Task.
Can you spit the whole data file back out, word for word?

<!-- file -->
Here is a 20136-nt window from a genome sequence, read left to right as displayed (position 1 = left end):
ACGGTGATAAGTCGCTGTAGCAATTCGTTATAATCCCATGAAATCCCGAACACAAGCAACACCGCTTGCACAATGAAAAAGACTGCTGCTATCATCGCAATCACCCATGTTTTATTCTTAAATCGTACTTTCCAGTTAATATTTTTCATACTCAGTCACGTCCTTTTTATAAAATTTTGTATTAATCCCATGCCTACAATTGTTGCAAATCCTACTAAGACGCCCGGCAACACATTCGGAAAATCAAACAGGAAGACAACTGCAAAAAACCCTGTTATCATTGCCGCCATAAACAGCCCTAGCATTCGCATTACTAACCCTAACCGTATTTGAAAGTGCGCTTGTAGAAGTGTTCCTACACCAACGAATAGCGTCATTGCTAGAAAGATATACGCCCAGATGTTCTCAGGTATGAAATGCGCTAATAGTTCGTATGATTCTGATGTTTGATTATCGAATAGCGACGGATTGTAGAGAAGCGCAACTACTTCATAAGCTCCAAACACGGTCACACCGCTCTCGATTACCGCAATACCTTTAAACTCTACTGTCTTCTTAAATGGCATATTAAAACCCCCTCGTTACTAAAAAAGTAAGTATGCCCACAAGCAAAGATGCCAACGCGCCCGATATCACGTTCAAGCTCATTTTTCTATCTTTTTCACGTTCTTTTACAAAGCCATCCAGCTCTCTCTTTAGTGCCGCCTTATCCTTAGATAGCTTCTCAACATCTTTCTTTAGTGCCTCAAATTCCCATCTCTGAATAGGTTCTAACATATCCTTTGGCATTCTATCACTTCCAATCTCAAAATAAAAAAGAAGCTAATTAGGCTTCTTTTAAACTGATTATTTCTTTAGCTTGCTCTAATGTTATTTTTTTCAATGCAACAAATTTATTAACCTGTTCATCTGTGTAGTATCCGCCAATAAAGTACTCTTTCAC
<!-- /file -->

Here is a 20136-nt window from a genome sequence, read left to right as displayed (position 1 = left end):
ACGGTGATAAGTCGCTGTAGCAATTCGTTATAATCCCATGAAATCCCGAACACAAGCAACACCGCTTGCACAATGAAAAAGACTGCTGCTATCATCGCAATCACCCATGTTTTATTCTTAAATCGTACTTTCCAGTTAATATTTTTCATACTCAGTCACGTCCTTTTTATAAAATTTTGTATTAATCCCATGCCTACAATTGTTGCAAATCCTACTAAGACGCCCGGCAACACATTCGGAAAATCAAACAGGAAGACAACTGCAAAAAACCCTGTTATCATTGCCGCCATAAACAGCCCTAGCATTCGCATTACTAACCCTAACCGTATTTGAAAGTGCGCTTGTAGAAGTGTTCCTACACCAACGAATAGCGTCATTGCTAGAAAGATATACGCCCAGATGTTCTCAGGTATGAAATGCGCTAATAGTTCGTATGATTCTGATGTTTGATTATCGAATAGCGACGGATTGTAGAGAAGCGCAACTACTTCATAAGCTCCAAACACGGTCACACCGCTCTCGATTACCGCAATACCTTTAAACTCTACTGTCTTCTTAAATGGCATATTAAAACCCCCTCGTTACTAAAAAAGTAAGTATGCCCACAAGCAAAGATGCCAACGCGCCCGATATCACGTTCAAGCTCATTTTTCTATCTTTTTCACGTTCTTTTACAAAGCCATCCAGCTCTCTCTTTAGTGCCGCCTTATCCTTAGATAGCTTCTCAACATCTTTCTTTAGTGCCTCAAATTCCCATCTCTGAATAGGTTCTAACATATCCTTTGGCATTCTATCACTTCCAATCTCAAAATAAAAAAGAAGCTAATTAGGCTTCTTTTAAACTGATTATTTCTTTAGCTTGCTCTAATGTTATTTTTTTCAATGCAACAAATTTATTAACCTGTTCATCTGTGTAGTATCCGCCAATAAAGTACTCTTTCAC